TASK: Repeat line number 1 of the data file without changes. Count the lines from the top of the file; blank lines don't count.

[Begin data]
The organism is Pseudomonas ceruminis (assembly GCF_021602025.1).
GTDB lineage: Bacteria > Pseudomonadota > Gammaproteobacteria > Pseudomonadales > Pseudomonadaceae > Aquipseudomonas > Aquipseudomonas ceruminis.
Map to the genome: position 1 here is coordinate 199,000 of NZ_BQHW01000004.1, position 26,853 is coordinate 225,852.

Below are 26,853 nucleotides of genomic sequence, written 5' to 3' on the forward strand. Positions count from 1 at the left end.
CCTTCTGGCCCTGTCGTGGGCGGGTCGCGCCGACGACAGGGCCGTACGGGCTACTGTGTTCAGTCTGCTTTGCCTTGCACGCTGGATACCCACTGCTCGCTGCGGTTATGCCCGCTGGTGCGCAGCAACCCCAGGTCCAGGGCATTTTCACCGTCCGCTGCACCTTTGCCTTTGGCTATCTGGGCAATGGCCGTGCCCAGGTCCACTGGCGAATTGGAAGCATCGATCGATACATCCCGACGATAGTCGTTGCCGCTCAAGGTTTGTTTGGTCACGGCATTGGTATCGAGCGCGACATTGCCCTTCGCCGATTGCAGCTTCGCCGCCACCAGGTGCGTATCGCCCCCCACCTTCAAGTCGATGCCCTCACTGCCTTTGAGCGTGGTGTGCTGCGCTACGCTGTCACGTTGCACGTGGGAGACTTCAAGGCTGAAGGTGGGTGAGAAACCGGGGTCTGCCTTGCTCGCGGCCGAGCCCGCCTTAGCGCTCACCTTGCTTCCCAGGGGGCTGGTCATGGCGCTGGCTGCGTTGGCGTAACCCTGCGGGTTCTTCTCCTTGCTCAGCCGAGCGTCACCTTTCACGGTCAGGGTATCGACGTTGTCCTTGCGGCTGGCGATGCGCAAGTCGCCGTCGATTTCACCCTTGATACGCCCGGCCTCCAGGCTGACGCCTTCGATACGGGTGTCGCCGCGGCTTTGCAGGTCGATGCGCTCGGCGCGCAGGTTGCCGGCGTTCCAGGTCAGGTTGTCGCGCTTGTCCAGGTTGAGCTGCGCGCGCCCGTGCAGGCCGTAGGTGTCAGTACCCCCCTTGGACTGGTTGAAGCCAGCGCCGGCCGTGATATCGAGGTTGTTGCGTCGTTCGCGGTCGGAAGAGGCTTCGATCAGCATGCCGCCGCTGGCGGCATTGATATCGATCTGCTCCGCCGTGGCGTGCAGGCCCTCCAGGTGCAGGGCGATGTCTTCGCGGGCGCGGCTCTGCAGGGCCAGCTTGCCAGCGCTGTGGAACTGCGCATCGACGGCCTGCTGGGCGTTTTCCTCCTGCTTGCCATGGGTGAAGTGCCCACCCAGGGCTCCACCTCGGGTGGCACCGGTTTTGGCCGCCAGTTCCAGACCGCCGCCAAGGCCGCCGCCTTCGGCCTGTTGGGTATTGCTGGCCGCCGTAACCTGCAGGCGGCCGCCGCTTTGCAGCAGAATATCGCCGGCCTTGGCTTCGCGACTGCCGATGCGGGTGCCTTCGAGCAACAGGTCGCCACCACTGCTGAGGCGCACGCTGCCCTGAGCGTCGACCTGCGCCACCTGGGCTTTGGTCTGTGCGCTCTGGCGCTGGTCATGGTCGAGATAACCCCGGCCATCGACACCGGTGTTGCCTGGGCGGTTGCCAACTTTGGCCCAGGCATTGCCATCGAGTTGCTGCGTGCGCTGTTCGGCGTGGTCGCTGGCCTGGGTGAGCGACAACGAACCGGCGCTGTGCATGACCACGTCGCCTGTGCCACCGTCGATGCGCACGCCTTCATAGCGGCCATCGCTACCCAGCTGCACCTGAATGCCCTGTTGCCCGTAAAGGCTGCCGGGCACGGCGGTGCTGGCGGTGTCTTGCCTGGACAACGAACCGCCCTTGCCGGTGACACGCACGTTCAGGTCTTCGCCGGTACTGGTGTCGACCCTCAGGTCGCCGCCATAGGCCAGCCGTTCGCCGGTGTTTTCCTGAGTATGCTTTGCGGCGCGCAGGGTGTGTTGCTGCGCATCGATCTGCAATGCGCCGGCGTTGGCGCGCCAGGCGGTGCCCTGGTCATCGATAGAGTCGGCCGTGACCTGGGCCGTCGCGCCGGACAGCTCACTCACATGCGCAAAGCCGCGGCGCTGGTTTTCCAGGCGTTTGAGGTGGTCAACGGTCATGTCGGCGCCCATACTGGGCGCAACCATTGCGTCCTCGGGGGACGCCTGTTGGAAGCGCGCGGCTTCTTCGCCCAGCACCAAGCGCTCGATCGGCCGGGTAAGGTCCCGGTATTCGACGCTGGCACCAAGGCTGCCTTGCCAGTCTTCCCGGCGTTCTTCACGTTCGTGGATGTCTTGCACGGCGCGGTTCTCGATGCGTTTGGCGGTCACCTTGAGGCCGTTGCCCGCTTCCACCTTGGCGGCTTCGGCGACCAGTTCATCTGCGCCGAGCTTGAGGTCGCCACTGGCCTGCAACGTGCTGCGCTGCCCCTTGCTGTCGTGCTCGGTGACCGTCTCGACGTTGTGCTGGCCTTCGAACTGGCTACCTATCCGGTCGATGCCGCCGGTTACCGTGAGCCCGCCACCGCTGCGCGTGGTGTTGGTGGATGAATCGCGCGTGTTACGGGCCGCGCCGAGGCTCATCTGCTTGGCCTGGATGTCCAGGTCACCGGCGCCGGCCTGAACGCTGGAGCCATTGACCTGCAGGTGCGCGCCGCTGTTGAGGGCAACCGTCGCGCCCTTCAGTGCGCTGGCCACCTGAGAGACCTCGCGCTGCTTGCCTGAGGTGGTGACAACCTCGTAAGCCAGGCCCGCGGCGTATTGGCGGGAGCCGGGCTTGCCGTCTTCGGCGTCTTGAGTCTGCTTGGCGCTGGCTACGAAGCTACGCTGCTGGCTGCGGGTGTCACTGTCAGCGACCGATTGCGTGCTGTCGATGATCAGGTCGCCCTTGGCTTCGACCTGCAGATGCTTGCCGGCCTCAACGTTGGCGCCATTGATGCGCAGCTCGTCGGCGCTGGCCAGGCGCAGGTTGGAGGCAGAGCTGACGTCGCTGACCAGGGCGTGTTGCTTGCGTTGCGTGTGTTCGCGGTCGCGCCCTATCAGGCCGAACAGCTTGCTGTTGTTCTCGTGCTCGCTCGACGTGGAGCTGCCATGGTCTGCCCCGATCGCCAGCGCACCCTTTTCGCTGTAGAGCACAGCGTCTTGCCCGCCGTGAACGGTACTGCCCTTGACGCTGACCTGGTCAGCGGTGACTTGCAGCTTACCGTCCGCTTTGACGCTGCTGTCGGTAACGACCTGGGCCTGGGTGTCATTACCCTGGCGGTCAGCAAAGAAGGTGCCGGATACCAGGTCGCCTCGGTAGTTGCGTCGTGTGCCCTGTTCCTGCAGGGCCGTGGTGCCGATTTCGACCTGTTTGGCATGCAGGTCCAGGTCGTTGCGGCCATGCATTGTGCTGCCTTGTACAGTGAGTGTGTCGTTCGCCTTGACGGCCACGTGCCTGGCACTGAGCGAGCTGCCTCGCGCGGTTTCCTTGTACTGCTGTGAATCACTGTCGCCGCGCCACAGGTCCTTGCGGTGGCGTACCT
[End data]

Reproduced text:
The organism is Pseudomonas ceruminis (assembly GCF_021602025.1).